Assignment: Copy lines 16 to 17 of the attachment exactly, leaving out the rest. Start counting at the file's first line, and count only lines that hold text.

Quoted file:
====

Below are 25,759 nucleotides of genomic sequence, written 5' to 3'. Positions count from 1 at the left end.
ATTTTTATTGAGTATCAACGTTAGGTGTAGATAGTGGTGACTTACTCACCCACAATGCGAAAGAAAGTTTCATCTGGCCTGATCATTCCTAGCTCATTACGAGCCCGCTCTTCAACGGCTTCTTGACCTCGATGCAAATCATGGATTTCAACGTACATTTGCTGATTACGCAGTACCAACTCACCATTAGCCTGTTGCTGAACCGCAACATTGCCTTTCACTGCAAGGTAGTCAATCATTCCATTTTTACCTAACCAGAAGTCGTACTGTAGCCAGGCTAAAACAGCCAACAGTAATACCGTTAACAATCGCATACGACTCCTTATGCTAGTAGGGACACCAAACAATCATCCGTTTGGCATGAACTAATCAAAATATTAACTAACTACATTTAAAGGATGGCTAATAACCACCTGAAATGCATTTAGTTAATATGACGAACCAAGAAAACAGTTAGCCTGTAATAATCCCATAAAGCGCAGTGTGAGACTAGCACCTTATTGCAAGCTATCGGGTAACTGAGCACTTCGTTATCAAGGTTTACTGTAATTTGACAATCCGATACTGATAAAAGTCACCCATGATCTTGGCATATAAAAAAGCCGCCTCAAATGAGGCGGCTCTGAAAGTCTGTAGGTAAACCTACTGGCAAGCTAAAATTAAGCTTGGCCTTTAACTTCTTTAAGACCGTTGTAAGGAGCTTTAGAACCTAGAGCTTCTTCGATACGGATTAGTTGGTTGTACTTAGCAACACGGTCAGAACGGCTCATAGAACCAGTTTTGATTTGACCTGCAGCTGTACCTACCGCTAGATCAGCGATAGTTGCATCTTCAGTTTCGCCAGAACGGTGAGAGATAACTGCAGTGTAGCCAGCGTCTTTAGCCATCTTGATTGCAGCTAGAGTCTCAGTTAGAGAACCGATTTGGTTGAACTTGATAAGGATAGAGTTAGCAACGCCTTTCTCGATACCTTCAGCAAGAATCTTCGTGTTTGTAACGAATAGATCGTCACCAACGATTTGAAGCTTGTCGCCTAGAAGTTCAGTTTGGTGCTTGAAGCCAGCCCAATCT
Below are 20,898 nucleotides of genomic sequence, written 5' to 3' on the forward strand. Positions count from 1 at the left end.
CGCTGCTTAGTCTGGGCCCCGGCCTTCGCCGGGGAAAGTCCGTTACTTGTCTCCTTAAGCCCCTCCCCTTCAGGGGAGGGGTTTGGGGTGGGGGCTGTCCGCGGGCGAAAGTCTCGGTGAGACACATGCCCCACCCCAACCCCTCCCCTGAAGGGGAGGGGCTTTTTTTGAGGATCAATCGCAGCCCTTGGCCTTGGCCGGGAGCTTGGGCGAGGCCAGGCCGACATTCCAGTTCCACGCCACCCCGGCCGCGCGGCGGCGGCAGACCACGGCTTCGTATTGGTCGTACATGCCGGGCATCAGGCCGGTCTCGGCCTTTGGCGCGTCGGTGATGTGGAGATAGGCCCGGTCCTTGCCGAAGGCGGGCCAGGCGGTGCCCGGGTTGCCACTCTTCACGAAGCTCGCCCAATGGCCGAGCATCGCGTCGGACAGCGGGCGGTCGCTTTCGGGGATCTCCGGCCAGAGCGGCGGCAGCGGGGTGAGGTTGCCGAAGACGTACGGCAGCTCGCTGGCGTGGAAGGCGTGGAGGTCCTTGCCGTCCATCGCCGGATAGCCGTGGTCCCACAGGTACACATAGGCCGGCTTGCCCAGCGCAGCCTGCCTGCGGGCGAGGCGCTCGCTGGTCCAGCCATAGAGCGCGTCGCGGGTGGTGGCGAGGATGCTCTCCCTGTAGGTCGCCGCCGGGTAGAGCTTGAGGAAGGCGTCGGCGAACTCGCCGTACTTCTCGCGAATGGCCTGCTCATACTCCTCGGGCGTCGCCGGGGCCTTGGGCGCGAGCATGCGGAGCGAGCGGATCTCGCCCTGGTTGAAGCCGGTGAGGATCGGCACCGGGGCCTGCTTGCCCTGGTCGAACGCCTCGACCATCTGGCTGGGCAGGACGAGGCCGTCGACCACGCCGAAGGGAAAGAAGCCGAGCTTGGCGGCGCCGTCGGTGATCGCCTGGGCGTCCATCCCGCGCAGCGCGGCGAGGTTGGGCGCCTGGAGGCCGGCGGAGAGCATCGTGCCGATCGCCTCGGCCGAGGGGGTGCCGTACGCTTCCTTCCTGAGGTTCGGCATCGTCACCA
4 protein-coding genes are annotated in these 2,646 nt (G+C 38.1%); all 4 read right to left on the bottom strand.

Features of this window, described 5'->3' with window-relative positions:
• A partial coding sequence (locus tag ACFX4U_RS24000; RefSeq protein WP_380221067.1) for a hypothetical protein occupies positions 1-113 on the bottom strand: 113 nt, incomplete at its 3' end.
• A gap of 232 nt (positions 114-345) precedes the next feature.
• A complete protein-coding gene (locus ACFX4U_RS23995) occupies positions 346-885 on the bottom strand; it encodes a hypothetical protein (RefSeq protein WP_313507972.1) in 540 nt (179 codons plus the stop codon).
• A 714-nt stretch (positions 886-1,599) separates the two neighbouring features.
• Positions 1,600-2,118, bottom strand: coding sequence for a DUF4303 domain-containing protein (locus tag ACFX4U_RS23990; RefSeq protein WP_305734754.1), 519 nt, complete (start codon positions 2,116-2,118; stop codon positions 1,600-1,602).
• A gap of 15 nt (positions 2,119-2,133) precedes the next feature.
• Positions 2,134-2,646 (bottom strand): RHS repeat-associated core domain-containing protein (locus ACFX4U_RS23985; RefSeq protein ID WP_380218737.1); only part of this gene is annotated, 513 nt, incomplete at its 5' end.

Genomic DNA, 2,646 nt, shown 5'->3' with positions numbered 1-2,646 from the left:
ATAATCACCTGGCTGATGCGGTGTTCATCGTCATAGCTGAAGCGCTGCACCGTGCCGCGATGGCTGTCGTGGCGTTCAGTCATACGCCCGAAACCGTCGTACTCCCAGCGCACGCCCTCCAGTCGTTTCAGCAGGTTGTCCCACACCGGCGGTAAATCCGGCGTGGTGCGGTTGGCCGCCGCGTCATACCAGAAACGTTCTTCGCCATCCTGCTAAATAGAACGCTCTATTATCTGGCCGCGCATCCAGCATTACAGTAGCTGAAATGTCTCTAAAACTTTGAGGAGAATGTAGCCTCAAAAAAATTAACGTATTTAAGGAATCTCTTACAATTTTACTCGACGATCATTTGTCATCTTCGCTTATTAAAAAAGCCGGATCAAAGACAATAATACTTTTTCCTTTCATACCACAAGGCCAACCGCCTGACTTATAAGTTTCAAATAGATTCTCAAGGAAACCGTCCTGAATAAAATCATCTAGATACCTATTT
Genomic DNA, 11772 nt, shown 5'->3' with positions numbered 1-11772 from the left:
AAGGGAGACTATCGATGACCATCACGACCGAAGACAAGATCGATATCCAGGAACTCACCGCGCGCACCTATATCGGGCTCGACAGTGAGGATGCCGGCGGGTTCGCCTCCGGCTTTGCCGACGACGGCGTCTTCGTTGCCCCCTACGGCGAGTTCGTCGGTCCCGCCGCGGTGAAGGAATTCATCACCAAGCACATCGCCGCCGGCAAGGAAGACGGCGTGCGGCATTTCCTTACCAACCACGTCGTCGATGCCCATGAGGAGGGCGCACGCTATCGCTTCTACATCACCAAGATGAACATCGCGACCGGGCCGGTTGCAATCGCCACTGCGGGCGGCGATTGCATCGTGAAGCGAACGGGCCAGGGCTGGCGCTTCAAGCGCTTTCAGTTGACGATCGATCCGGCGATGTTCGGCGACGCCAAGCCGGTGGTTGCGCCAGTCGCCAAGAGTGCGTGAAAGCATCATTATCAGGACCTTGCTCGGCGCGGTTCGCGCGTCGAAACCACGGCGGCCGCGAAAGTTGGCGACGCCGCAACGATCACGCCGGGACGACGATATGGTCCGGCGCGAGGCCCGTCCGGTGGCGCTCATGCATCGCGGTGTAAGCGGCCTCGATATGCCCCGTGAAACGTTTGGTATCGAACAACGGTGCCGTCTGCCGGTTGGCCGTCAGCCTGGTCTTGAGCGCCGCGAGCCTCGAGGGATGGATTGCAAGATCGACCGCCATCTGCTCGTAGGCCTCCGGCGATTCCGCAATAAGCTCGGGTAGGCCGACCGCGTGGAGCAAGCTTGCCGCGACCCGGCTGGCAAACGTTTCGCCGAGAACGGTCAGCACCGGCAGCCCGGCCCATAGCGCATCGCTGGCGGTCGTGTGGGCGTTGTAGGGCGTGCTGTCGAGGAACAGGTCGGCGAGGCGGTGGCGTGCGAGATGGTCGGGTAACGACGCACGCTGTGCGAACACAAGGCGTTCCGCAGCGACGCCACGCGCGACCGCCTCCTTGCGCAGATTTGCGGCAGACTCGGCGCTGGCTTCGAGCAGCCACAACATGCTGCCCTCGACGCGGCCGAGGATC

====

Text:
Genomic DNA, 11772 nt, shown 5'->3' with positions numbered 1-11772 from the left:
AAGGGAGACTATCGATGACCATCACGACCGAAGACAAGATCGATATCCAGGAACTCACCGCGCGCACCTATATCGGGCTCGACAGTGAGGATGCCGGCGGGTTCGCCTCCGGCTTTGCCGACGACGGCGTCTTCGTTGCCCCCTACGGCGAGTTCGTCGGTCCCGCCGCGGTGAAGGAATTCATCACCAAGCACATCGCCGCCGGCAAGGAAGACGGCGTGCGGCATTTCCTTACCAACCACGTCGTCGATGCCCATGAGGAGGGCGCACGCTATCGCTTCTACATCACCAAGATGAACATCGCGACCGGGCCGGTTGCAATCGCCACTGCGGGCGGCGATTGCATCGTGAAGCGAACGGGCCAGGGCTGGCGCTTCAAGCGCTTTCAGTTGACGATCGATCCGGCGATGTTCGGCGACGCCAAGCCGGTGGTTGCGCCAGTCGCCAAGAGTGCGTGAAAGCATCATTATCAGGACCTTGCTCGGCGCGGTTCGCGCGTCGAAACCACGGCGGCCGCGAAAGTTGGCGACGCCGCAACGATCACGCCGGGACGACGATATGGTCCGGCGCGAGGCCCGTCCGGTGGCGCTCATGCATCGCGGTGTAAGCGGCCTCGATATGCCCCGTGAAACGTTTGGTATCGAACAACGGTGCCGTCTGCCGGTTGGCCGTCAGCCTGGTCTTGAGCGCCGCGAGCCTCGAGGGATGGATTGCAAGATCGACCGCCATCTGCTCGTAGGCCTCCGGCGATTCCGCAATAAGCTCGGGTAGGCCGACCGCGTGGAGCAAGCTTGCCGCGACCCGGCTGGCAAACGTTTCGCCGAGAACGGTCAGCACCGGCAGCCCGGCCCATAGCGCATCGCTGGCGGTCGTGTGGGCGTTGTAGGGCGTGCTGTCGAGGAACAGGTCGGCGAGGCGGTGGCGTGCGAGATGGTCGGGTAACGACGCACGCTGTGCGAACACAAGGCGTTCCGCAGCGACGCCACGCGCGACCGCCTCCTTGCGCAGATTTGCGGCAGACTCGGCGCTGGCTTCGAGCAGCCACAACATGCTGCCCTCGACGCGGCCGAGGATC